Have you watched a sheepdog gather sheep on a hillside? The sheep move in waves and pulse back and forth, the dog weaving behind and around them. Squint a bit and it's like watching iron filings on a piece of paper being drawn around by a magnet underneath, or a flock of starlings darting from an approaching falcon, or a school of fish evading an oncoming penguin.
The patterns look similar between each event because the coordinated behaviour we see in sheep flocks or fish schools – where individuals are all closely packed and aligned in a certain direction – can reduce their chances of being identified or eaten by predators.
Fascinated by these patterns, we set out to investigate how these anti-predator effects work, by using GPS to track flocks of sheep and a sheepdog:
What we found supported the long-standing assertion that individual animals respond to potential danger by moving towards the centre of a fleeing group – a theory called the "selfish herd" that was first proposed by the great evolutionary biologist Bill Hamilton in the 1970s.
However, there was something even more interesting than the way the sheep were flocking – the behaviour of the sheepdog. How was the dog managing to manoeuvre and manipulate so many sheep with such apparent ease? What rules was the dog using? To investigate this we built a model of the sheep and sheepdog behaviours, and compared computer simulations to the real data we had collected:
We found that the dog appeared to be using two very simple rules. It would drive the sheep from behind, towards the target, but if the sheep become too dispersed, the dog would move towards the edge of the leaking flock. Because the sheep move away from the dog and towards each other when the dog gets too close (remember the iron filings and magnet) the result is a cohesive sheep flock and a shepherding dog that weaves behind the flock.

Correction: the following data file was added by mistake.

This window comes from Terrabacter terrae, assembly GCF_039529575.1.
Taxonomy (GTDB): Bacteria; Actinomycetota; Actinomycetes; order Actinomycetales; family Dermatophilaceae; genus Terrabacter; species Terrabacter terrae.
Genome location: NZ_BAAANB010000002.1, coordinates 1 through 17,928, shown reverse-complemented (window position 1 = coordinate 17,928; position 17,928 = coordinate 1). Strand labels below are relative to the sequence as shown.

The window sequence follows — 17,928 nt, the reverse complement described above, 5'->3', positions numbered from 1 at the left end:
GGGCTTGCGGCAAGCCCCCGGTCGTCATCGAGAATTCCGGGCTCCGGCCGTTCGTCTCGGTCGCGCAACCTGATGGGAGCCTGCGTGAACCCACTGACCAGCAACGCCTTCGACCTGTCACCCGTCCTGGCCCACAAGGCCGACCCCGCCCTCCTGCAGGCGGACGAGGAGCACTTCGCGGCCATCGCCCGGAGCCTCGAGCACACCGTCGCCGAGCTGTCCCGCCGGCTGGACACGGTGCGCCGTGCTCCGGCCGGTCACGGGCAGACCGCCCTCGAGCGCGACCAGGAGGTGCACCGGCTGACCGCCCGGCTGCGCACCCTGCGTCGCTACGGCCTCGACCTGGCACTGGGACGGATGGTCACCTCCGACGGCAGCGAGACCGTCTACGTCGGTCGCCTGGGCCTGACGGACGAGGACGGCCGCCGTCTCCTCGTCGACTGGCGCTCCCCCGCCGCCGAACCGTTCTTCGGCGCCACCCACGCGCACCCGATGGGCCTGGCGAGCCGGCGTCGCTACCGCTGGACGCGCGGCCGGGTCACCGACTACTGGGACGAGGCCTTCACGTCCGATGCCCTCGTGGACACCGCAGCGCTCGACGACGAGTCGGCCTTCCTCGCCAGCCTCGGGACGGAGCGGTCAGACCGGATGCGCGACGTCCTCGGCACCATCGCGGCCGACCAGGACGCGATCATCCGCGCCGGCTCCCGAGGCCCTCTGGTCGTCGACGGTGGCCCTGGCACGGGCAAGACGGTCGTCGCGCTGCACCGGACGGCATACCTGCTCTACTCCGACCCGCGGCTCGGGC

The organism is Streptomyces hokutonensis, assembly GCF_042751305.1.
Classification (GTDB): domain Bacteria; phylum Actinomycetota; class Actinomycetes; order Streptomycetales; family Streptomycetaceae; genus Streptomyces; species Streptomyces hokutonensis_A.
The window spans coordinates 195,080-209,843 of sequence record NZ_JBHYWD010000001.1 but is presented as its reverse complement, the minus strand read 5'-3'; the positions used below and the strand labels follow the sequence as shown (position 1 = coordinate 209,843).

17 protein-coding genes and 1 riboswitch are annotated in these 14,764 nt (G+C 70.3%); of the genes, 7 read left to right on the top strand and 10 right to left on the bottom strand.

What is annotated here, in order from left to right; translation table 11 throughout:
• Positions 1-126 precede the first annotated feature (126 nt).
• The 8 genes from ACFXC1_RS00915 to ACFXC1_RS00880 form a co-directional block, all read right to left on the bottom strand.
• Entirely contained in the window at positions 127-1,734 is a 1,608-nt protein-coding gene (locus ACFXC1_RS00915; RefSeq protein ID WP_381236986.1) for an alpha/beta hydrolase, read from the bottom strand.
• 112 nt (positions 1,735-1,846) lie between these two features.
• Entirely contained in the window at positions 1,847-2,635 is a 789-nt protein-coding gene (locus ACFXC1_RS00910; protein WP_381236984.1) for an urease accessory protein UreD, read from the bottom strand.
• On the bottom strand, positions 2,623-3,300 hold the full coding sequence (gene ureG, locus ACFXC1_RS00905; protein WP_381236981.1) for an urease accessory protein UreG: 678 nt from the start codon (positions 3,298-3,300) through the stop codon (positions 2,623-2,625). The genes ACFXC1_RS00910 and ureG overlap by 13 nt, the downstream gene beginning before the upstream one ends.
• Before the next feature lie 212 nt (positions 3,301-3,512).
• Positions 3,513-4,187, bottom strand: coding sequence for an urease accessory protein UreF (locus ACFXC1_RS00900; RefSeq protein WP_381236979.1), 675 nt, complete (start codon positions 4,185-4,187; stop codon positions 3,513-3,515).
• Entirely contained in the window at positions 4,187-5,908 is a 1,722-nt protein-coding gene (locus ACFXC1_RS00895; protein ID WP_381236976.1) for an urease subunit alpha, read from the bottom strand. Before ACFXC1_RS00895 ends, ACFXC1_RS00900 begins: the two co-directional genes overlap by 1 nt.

But we did not code weaving into our model – just the two simple rules – and yet our model shepherd still presented the same weaving behaviour as the dog. This phenomenon, where a model has properties we did not "code in" is what is known as an emergent behaviour.
When we initially described this "shepherding model" based on the two rules, we said that our work "suggests new ways in which robots can be designed to influence movements of living and artificial agents". This led to much media attention, and outrage that we wanted to replace sheepdogs with robots. We didn't, but we do think it is possible to build robots for collection and herding tasks, inspired by the sheepdog behaviour.
To test our claims, we recently programmed a simple robot to follow our "dog rules", and had it collect little plastic (inanimate) objects. We found that the robot did an excellent job. With no help from us, the robot quickly identified and collected the objects, adapting its behaviour if we threw more objects in for it to collect. The robot was successful in all our trials:
The next step is to do all of this in the real world. Although we used a simple robot in a simple laboratory setting, our findings indicate that our approach could be used to complete a variety of collection and herding tasks.
A suitable robot programmed with our algorithms could be used to clean up oil spills, plastic or other objects from the environment. It could also keep animals away from, or herd them to, a specific location without any human assistance. To accomplish this we hope to collaborate with engineers and robotics scientists who can help take our work forward.